On December 20, 2017, the CJEU rendered its decision in the joined cases Deister Holding (C-504/16) and Juhler Holding (C-613/16) concerning the German Anti-Treaty shopping provisions.
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On December 20, 2017, the CJEU rendered its decision in the joined cases Deister Holding (C-504/16) and Juhler Holding (C-613/16) concerning the German Anti-Treaty shopping provisions. The cases were dealt with jointly as they both concern foreign parent companies that are exposed to the negative effects of the German Anti-Treaty Shopping rule as it relates to dividends received from German subsidiaries. The CJEU ruled that the German provisions in question constitute an infringement of the EU freedom of establishment.
Both cases concern non-resident holding companies receiving dividends from a German subsidiary. The Deister Holding case concerns a Dutch company holding a 26.5 percent participation in a German operating company. The Dutch company is itself wholly-owned by a taxpayer resident in Germany. The Juhler Holding case differs from the Deister Holding case insofar as the holding company of the German wholly-owned subsidiary is located in Denmark, whereas the shareholder of the group is a private investor who is a tax resident of Singapore.
Both cases have in common that the holding company received a profit distribution from the German subsidiary, on which dividend withholding tax was levied. Referring to the Parent-Subsidiary Directive, both companies afterwards sought a refund of the tax withheld. In both cases, the German tax authorities denied the request on the basis of the German Anti-Treaty Shopping rules. According to the rules in force at the time (2007 and 2011), special requirements covering the functionality and substance of foreign parent companies had to be complied with before a company was eligible for a dividend withholding tax relief in respect of the dividends received from a German subsidiary, in situations where a shareholder of the parent company would not personally qualify for the relief if the dividend had been received directly. The tax authorities argued that the documents and information provided were not sufficient for them not to apply the rule in question.
The holding companies challenged the assessments, arguing that the German provisions are not in line with the Parent-Subsidiary Directive and are contrary to the EU freedom of establishment, as such requirements do not apply to resident parent companies.
The Court firstly concluded that both cases fall within the scope of the Parent-Subsidiary Directive, which in principle prohibits the levying of withholding taxes on profit distributions paid to foreign parent companies. According to Article 1(2) of the Parent-Subsidiary Directive, Member States are only allowed to deviate from that rule to prevent tax evasion and abuse. According to the Court, measures that prevent tax evasion and abuse within the meaning of the Directive must be narrowly interpreted. Therefore, only provisions whose specific objective is to prevent artificial structures deviating from economic reality and targeting unjustified tax advantages fall within the scope of the exception in the Directive. The Court concluded that the German rules in question, which generally exclude a special group of taxpayers from the application of the Parent-Subsidiary Directive, create a general and irrefutable presumption of abuse and therefore go beyond what is necessary to prevent tax evasion and abuse. In this respect, the Court emphasized that a group’s special shareholding structure does not in itself indicate the existence of a wholly artificial arrangement. Consequently, the Court ruled that the disputed German provisions are not in line with the Parent-Subsidiary Directive.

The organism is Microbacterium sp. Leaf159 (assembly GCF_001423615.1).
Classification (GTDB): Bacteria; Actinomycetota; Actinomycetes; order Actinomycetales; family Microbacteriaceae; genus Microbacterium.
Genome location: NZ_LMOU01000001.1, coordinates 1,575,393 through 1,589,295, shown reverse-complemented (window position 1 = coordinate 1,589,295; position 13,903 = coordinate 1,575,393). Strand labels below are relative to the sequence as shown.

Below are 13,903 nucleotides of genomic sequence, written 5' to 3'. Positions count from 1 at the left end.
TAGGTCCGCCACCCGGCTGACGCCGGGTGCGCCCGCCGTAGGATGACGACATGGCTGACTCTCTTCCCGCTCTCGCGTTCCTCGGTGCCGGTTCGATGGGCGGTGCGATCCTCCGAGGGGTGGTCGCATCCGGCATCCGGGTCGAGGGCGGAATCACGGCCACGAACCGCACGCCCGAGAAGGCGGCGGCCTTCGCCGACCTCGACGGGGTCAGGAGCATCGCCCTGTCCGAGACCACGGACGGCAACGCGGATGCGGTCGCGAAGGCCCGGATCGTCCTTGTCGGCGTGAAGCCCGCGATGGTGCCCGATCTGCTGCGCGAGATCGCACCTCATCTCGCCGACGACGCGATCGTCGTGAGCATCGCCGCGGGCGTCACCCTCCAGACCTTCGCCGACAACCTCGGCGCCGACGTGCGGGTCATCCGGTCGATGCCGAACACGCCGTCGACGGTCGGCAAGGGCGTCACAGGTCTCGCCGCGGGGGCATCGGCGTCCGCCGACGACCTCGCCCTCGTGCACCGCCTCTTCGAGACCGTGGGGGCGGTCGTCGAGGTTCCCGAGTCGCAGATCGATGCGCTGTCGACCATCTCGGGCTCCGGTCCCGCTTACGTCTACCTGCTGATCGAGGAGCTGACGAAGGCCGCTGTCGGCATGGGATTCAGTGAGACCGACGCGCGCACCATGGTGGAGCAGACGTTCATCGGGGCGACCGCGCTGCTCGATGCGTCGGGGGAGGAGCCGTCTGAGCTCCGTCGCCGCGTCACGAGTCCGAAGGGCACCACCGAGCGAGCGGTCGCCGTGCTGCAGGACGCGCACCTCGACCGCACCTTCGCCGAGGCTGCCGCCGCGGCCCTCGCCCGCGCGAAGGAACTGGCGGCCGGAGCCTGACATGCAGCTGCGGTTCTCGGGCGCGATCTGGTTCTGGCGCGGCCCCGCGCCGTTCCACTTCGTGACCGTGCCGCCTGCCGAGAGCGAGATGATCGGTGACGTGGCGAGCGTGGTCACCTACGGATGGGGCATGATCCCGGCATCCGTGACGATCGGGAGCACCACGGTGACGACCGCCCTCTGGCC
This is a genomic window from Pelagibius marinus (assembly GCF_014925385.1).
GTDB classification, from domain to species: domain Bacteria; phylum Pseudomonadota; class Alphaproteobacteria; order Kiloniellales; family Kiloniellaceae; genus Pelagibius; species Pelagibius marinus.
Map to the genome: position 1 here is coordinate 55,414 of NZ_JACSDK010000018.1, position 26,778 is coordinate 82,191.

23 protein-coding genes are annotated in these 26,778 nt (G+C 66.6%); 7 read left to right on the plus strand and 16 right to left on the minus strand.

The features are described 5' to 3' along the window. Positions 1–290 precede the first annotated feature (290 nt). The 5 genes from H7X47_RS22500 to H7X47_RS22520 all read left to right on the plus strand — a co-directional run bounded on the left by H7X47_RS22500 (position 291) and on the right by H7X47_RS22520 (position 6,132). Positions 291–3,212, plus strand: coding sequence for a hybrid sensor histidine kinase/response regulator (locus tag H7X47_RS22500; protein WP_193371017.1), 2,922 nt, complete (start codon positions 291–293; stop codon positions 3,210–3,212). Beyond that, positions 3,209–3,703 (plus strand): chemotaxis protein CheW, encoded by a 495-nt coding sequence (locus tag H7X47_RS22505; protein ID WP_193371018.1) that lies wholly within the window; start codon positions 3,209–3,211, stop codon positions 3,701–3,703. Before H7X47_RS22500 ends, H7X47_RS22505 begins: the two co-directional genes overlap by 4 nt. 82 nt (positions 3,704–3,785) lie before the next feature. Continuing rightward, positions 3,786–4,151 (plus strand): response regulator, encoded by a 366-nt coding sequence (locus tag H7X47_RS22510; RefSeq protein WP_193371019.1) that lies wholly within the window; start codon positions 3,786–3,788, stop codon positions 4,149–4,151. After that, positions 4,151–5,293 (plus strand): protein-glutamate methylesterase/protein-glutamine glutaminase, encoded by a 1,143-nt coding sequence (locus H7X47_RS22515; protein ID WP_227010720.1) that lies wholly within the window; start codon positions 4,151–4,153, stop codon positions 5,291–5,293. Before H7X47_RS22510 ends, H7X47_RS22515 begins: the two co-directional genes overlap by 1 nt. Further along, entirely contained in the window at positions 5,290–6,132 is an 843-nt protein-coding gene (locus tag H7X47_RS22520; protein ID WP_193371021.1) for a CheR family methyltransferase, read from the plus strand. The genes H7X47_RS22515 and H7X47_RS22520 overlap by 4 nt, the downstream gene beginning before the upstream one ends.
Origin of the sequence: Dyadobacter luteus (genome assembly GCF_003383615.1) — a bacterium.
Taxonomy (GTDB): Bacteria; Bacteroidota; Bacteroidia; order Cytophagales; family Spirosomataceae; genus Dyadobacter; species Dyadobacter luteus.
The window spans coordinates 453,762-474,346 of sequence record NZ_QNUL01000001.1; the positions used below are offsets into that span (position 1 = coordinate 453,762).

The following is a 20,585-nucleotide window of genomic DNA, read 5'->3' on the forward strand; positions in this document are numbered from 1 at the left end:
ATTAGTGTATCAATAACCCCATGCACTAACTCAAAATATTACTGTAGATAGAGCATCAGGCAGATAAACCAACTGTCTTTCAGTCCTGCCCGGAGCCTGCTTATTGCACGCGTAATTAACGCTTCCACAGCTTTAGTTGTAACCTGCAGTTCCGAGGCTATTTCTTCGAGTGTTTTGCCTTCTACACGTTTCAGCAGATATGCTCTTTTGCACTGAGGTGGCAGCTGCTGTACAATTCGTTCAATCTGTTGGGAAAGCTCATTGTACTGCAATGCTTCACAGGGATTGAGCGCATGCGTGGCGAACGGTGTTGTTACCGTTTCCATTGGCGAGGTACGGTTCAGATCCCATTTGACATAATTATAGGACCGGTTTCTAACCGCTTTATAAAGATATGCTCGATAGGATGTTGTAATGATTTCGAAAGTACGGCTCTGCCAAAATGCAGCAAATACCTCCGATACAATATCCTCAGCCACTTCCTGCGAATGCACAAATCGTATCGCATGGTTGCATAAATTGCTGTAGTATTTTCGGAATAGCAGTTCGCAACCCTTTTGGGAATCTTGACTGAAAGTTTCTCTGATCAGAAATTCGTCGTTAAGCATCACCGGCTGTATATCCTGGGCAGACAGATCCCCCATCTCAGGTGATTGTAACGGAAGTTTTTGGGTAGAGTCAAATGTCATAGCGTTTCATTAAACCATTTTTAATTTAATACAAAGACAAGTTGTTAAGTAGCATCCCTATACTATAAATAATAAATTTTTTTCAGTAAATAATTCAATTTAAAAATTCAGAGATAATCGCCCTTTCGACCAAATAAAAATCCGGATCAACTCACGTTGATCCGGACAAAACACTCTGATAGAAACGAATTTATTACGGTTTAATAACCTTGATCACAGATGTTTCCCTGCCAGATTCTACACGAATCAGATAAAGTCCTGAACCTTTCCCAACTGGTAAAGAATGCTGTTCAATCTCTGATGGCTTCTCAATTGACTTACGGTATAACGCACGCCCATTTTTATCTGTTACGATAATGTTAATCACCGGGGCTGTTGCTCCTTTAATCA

As regards the existence of a restriction to the fundamental freedoms, the Court noted that the freedom of establishment is applicable to the cases at hand. Observing that it is only where a resident subsidiary distributes profits to a non-resident parent company that the withholding tax exemption is subject to certain conditions, the Court went on to conclude, in line with settled case law, that this difference in treatment is liable to deter a non-resident parent company from exercising an economic activity in Germany and therefore constitutes a restriction to the EU freedom of establishment. It concluded that such a restriction cannot be justified by either the objective of combating tax evasion and avoidance or by safeguarding the balanced allocation of the power to tax.
The outcome of the CJEU decision of the two joined cases is not surprising, as it reflects settled case law concerning the Parent-Subsidiary Directive and the freedom of establishment. The German rules in question had already been amended in 2012, in response to an infringement procedure launched by the European Commission. Although the procedure was closed in September 2012, it remains to be seen whether the amended provisions can be considered as compatible with EU law.
Should you have any queries, please do not hesitate to contact KPMG’s EU Tax Centre (mailto: email@example.com), or, as appropriate, your local KPMG tax advisor.